Average rent outside London hits £750 a month

9th January 2017

The average rent paid for a residential property in the UK outside London hit £750 a month in December, rising by 2.04% over 2016, according to the latest Landbay. Rental payments now account for over half (53%) of the average take-home pay of £1425 for people living outside the capital.

London rents dipped to £1,882 in December, but take-home pay of £1,967 per month means those with average incomes will spend almost all their money on rent unless they split the cost.

Average rents across all property sizes grew by 2.13% in England (without London), 1.42% in Scotland and 1.43% in Wales in 2016, rising to £755, £721 and £634 respectively by the end of the year. Together, this means the average monthly rent paid for a property in the UK outside London has hit the milestone figure of £750.

Meanwhile, wage growth has failed to keep pace. Disposable income, the take-home pay individuals receive after tax and benefits are accounted for, fell across the UK by 2.3% in the first three quarters of 2016. Outside London (where average income is significantly lower than in the capital) disposable incomes are approximately £1,425 per month. This means that for an average-sized household with a sole earner, over half (53%) of their disposable income is spent on rent. If that individual lives in a one bed property, where rents are a more modest £592 per month, the proportion spent on rent falls to 42% of take-home pay.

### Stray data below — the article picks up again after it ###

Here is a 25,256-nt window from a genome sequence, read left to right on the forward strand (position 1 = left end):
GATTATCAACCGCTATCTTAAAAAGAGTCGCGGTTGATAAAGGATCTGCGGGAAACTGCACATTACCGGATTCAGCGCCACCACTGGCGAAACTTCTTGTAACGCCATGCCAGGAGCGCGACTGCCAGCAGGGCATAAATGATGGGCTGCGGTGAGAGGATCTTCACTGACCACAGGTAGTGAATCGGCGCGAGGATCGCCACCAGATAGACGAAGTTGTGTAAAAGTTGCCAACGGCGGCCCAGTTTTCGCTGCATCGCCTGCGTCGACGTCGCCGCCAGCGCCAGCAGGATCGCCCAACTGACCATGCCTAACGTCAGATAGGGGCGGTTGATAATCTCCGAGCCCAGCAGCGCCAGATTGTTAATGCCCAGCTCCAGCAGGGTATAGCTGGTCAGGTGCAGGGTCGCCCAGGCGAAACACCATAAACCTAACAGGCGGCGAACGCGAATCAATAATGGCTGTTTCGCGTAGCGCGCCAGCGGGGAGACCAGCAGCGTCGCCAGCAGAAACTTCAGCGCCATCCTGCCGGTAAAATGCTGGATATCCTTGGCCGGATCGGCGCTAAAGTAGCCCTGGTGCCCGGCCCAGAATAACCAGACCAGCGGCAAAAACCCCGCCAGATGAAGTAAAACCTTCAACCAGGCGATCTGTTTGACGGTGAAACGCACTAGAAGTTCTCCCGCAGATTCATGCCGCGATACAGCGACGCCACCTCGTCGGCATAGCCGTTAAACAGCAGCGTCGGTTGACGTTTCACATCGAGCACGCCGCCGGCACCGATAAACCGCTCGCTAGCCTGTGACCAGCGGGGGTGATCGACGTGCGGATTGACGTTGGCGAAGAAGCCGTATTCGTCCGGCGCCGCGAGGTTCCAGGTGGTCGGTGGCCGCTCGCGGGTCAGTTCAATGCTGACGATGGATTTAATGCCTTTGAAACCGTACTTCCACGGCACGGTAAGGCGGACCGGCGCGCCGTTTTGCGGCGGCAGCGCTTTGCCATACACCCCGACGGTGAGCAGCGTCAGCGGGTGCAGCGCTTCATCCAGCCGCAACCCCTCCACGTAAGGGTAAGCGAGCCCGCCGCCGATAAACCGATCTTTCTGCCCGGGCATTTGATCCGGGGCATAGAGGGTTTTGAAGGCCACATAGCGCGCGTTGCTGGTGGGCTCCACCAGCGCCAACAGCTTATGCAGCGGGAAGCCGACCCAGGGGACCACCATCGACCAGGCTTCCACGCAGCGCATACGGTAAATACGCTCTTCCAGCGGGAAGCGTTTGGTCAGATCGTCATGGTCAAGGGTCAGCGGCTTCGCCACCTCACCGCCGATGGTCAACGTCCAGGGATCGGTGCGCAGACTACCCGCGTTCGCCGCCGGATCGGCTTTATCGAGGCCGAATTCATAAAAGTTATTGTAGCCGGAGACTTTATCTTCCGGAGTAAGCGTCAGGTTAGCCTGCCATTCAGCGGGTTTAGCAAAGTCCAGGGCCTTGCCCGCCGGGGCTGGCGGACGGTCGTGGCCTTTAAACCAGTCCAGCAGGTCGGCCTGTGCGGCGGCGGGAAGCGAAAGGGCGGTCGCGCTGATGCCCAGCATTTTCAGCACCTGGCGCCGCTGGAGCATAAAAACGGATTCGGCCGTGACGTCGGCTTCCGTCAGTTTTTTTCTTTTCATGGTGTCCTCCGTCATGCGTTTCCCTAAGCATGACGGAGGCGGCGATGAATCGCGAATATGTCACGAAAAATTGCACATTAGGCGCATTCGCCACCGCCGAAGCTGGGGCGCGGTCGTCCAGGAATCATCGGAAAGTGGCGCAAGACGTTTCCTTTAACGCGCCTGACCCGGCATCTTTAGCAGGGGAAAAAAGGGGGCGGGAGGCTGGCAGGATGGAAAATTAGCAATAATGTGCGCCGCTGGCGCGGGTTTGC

Those living in the capital face an even narrower margin. Average rents in London remain more than double the average for the rest of the country at £1,882, despite dipping by 0.13% in December, with average disposable incomes at £1,967. For single-earner households, that means that the average monthly rent for a one-bed is 74% of take-home pay. Accordingly most London households must rely on multiple or high income earners.

With consumer inflation set to rise to 2.7% in 2017, house prices continuing to climb4 and low interest rates restricting the ability to save for a deposit, the findings raise fresh concerns about the affordability of the housing market for aspiring homeowners.

John Goodall, CEO and founder of Landbay said: “Outside the capital, rents continued to grow across the country in 2016, a trend we expect to continue into the coming year. Demand for rented accommodation will remain robust, as the myriad threats of rising house prices, falling real incomes and rising inflation affect the ability of aspiring homeowners to get their foot on the housing ladder and save for a deposit.

“The government may have just committed £7 billion to building an additional 200,000 affordable starter homes, but supply across all tenures is still too low. The buy to let market has become a ‘catch all’ for a forgotten generation of house hunters, for those who cannot, or choose not to, buy a property outright. All eyes will now be on the upcoming Housing White Paper, which may be the best opportunity we’ve had in recent years for significant change.”

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